You Can’t Force Anyone to Change Their Minds or Actions


As I've worked with hospital and healthcare people over the past ten years, one personal benefit to me has been exposure to new ideas and new influences. As an engineer with an MBA, my reading and learning tended to focus on books about Lean, systems thinking, and leadership (see my book recommendations here, even if the list might be a bit out of date… there are some classics there).

I've been exposed to ideas from the social sciences, ideas that have been thought provoking and helpful. I find it interesting that some of my favorite Lean authors, such as Jeffrey Liker (PhD in sociology) and David Mann (PhD in psychology), come from social science backgrounds instead of engineering. I mean no disrespect to engineers of course… I'm just saying we benefit from a diversity of perspectives in the Lean world, and that includes the perspectives of nurses and others who work in this field.

I've said many times, only half jokingly, that if I were to ever get another formal degree, that it would be in counseling or family therapy, even if I didn't go to work in that field.

Family Systems Theory

A few years back, a lab director at a hospital (who had retired from a career in military medicine, another diverse background) introduced me to the idea of “family systems theory.” Even with the word “family” in there, some concepts were very applicable to the workplace. This included “triangles” (encouraging people to deal directly with each other instead of bringing a third party into the conflict).

Another helpful concept is the idea of “overfunctioning and underfunctioning,” where a manager might give answers to their employees (overfunctioning) which only reinforces to the employees that they need to just be quiet and follow orders (underfunctioning) and this leads to a downward spiral of one behavior reinforcing the other over time. Telling people what to do might seem efficient in the short-term, but it really undercuts people's ability to improve in the long-term.

Proper Kaizen coaching helps break those cycles, as managers step back from giving answers and ask employees to speak up and try out ideas themselves — it's a tough cycle to break, isn't it?

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Motivational Interviewing

When I was at the recent Lean Startup Conference, somebody I know somewhat randomly introduced me to another attendee. As we chatted, I learned her background was social work and she was founder of a technology startup that solves a problem that was important to her and her work. I never met people like that when I worked in manufacturing… again, I've really grown to appreciate the perspectives and experiences of those who have different educational backgrounds than my own.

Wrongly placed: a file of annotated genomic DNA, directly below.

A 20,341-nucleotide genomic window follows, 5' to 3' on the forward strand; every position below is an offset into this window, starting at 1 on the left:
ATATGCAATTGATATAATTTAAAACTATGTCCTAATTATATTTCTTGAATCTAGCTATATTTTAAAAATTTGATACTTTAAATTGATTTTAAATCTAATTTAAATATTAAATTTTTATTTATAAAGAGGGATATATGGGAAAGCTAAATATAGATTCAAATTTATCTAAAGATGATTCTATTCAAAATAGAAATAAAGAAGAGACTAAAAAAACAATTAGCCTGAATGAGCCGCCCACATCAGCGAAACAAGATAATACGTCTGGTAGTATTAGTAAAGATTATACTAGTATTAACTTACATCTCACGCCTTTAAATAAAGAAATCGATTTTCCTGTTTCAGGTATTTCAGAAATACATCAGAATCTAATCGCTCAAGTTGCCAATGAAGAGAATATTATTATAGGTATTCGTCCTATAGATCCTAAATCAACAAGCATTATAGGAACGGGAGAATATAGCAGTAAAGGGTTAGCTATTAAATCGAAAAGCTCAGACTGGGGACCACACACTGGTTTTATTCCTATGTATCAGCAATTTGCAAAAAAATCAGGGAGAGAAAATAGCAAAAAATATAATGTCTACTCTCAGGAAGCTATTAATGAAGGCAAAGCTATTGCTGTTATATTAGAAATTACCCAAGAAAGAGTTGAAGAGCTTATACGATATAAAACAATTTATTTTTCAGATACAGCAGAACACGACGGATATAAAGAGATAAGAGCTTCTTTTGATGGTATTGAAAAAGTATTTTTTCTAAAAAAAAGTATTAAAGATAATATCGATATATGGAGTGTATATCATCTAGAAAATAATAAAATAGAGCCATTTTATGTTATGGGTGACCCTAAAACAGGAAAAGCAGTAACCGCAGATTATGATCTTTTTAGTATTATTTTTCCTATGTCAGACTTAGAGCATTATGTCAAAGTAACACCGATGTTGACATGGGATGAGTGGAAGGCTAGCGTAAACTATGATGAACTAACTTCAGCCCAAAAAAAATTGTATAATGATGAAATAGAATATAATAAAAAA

We were talking about healthcare, continuous improvement, and such topics and she suggested that I look into a framework called “motivational interviewing” (MI) as something that might be helpful in my Lean coaching.

I took her recommendation and, by the time I was on my flight home (hooray Kindle!), I was reading a free sample of the seminal book on this approach, Motivational Interviewing: Helping People Change, 3rd Edition.

The book gives a layman's definition of MI as:

“Motivational interviewing is a collaborative conversation style for strengthening a person's own motivation and commitment to change.”

I was instantly hooked. I try to help people change in a number ways (through this blog, my books, my work, etc). While MI was developed as a more effective way to help people with addictions, I think this really applies in the workplace. People might be “addicted” to old management behaviors… or they might have a real “ambivalence” to change. They can see reasons to change (why they should adopt Lean practices) but they also talk themselves out of it (they might be afraid or there are some personal positives that come from the old approach they are sticking to).

“Ambivalence is simultaneously wanting and not wanting something, or wanting both of two incompatible things.”

Miller, William R.; Rollnick, Stephen (2012-11-11). Motivational Interviewing, Third Edition: Helping People Change (Applications of Motivational Interviewing) (Kindle Locations 254-255). Guilford Publications. Kindle Edition.

I'll write more about MI, but a number of things jumped out at me from the book in the first few sample chapters.

MI recommends a style called “guiding.” Being “directive” doesn't work, in therapy or in our Lean efforts. When being directive, we fall into the “expert trap” and our “righting reflex” kicks in. Instead of being helpful, that causes defensiveness and other barriers to change.

Screen Shot 2015-11-28 at 8.19.40 AM

The “righting refex,” as the book points out is usually well intended. We want to help others and we feel like we're helping them by giving them answers or telling them what to do.

MI is about helping people articulate their need for change and to discover their own path.

This next bit will remind you of the Toyota Kata approach, I think:

“The path out of ambivalence is to choose a direction and follow it, to keep moving in the chosen direction.”

I guess Toyota Kata would also include a series of experiments or tests of change that would move us in that direction. A therapist can't give an addict a specific playbook of steps and answers any more than a TK coach could, right?

Co-author Rollnick wrote: